Scotty Moore

Scotty Moore died the other day. He was 84 years old. Some of you will recognize the name. For those who don’t, he was one of the original rockabilly guitarists, in fact maybe the most prominent architect of that sound.

Moore was Elvis’ original guitarist and inspired a generation of musicians. (James Burton, originally Ricky Nelson’s guitarist, played behind Elvis later. Also great, he is still very much with us and, according to his web site, will be soon touring the UK.)

Here’s what Rolling Stone magazine said about Scotty when they named him #29 on their list of 100 greatest guitarists. I can’t improve upon it:

“On July 5th, 1954, Elvis Presley, guitarist Scotty Moore and bassist Bill Black messed around with a hopped-up version of Arthur Crudup’s “That’s All Right” during a break in a session at Sun Records in Memphis. The guitar would never be the same:

Moore’s concise, aggressive runs mixed country picking and blues phrasing into a new instrumental language. The playing was so forceful that it’s easy to forget there was no drummer. If Moore had done nothing but the eighteen Sun recordings – including “Mystery Train” and “Good Rockin’ Tonight” – his place in history would be assured.

But he continued to play with Elvis, contributing the scorching solos to “Heartbreak Hotel” and “Hound Dog.” And when Elvis wanted to get back to his roots on the 1968 “comeback special,” he summoned Moore for the sound that helped change the role of the guitar in pop music. “Everyone else wanted to be Elvis,” Keith Richards said. “I wanted to be Scotty.””

Keith has stated many times that he could never figure out how to play the “stop time” break and figure that Moore plays on “I’m Left, You’re Right, She’s Gone” (and Scotty wouldn’t tell him), and that he hopes it will remain a mystery. And I guess now, yes it will.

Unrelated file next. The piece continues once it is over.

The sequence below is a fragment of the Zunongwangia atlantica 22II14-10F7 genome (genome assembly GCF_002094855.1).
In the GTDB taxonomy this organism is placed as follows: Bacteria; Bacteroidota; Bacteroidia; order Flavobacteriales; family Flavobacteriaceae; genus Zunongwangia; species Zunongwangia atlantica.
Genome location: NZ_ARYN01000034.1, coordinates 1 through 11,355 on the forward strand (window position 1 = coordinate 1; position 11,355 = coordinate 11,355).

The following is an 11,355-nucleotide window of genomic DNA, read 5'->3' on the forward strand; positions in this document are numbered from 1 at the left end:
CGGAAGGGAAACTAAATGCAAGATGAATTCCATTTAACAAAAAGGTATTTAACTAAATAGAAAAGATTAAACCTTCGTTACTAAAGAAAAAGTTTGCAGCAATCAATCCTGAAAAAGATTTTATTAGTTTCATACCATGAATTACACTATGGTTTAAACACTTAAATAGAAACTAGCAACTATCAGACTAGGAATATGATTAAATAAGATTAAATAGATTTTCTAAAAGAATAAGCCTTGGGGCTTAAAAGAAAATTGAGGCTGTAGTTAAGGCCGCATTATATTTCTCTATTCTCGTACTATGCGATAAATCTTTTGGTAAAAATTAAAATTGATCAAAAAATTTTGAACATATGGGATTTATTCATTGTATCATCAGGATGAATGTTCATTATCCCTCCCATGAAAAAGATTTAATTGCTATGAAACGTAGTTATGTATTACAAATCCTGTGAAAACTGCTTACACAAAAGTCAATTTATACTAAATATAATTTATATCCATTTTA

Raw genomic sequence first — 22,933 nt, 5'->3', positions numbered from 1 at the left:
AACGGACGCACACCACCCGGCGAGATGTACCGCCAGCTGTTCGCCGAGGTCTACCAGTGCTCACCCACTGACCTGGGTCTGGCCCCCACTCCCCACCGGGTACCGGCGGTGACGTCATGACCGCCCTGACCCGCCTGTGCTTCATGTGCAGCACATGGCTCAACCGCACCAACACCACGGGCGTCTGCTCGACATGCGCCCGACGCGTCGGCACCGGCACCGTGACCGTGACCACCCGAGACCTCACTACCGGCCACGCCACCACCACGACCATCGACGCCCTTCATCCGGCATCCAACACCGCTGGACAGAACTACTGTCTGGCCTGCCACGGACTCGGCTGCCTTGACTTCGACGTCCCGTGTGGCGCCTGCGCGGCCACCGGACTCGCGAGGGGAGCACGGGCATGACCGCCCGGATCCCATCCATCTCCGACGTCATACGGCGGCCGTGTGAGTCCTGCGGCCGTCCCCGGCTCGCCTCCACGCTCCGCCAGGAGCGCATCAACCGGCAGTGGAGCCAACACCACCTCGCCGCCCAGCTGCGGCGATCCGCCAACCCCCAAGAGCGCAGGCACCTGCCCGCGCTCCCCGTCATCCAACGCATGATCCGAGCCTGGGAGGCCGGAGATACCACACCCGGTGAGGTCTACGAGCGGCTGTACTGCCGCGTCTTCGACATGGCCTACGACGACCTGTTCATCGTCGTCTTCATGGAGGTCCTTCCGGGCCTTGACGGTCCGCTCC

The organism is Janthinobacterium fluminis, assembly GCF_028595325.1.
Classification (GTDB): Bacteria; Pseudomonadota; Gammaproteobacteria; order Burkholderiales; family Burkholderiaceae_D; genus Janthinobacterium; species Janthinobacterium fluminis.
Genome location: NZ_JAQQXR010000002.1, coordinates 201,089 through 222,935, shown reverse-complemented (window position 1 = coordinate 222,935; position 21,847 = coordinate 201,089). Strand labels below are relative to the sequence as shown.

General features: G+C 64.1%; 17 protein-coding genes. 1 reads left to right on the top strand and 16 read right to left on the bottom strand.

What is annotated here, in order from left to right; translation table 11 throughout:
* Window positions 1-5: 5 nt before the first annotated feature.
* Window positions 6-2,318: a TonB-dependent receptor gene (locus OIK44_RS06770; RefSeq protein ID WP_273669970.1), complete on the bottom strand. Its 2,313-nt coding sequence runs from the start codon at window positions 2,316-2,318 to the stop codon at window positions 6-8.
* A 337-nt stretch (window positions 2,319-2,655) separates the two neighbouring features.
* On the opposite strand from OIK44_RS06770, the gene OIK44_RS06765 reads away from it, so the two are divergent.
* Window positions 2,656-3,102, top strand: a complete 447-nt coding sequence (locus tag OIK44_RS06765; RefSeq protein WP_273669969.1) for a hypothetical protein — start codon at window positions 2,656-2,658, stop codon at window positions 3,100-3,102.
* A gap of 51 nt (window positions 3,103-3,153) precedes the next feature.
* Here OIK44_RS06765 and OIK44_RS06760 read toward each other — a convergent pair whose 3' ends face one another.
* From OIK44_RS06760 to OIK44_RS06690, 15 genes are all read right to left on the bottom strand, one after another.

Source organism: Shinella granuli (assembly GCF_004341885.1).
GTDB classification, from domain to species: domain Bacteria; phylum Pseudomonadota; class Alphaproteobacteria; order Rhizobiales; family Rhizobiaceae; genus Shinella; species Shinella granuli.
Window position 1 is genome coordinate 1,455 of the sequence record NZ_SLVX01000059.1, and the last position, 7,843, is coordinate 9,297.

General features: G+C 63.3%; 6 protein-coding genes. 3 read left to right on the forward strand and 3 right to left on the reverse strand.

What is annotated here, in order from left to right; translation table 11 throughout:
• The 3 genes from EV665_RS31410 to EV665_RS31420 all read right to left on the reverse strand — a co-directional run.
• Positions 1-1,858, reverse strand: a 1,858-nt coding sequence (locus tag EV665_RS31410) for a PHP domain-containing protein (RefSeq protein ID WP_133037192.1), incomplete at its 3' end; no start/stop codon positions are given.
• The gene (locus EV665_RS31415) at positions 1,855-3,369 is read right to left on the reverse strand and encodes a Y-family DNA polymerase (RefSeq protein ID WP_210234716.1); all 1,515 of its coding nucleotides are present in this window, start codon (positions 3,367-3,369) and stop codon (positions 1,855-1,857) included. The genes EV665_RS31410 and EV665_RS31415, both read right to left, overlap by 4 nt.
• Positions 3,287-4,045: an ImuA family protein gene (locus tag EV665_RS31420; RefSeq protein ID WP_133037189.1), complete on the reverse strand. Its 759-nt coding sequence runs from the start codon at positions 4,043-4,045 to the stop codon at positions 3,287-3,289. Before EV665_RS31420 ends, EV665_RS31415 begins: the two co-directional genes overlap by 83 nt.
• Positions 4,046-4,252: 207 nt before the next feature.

Scotty Moore was inducted into the Rock and Roll Hall of Fame in 2000 and the Memphis Music Hall of Fame in 2015.

5 thoughts on “Scotty Moore

  1. Saw this comment about Scotty Moore from Paul McCartney that I thought you would like.

    Dear Scotty Moore died this week. When we were growing up in Liverpool the sound of Scotty’s guitar on early Elvis records was nothing short of miraculous. It sounded to us like nothing we’d ever heard before and the gods in Valhalla couldn’t have made a better sound. His technical skills, mixed with his sometime wild abandon, set the perfect tone for Elvis’s vocals.

    “I was lucky enough to record with him and D.J. Fontana for a Sun Records tribute record that Ahmet Ertegun put together and Scotty’s quiet manner and subtle sense of humour made the occasion very special for a fan like me. I saw him a few more times and spoke to him on the phone and he never ceased to be the hero he had been in my youth.

    “Rest in peace Scotty, one of the great gods of the guitar.”

    – Paul

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    1. That is freakin’ awesome. I actually have that Sun Records tribute CD. Found it in the debris of what I laughingly refer to as my “home office.” Have to give it a spin. Had a long conversation yesterday about Scotty with a good friend who is THE Sun Records/Elvis guy. Anyway, thanks for sharing. Scotty was very, very important to rock music and I’m glad he’s being remembered.

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  2. Yeah, it’s hard to convey to someone who hasn’t heard the Sun stuff how revolutionary it was for its time. Nobody was doing exactly that. The sound of That’s All Right – when played back to Presley – surprised even him.


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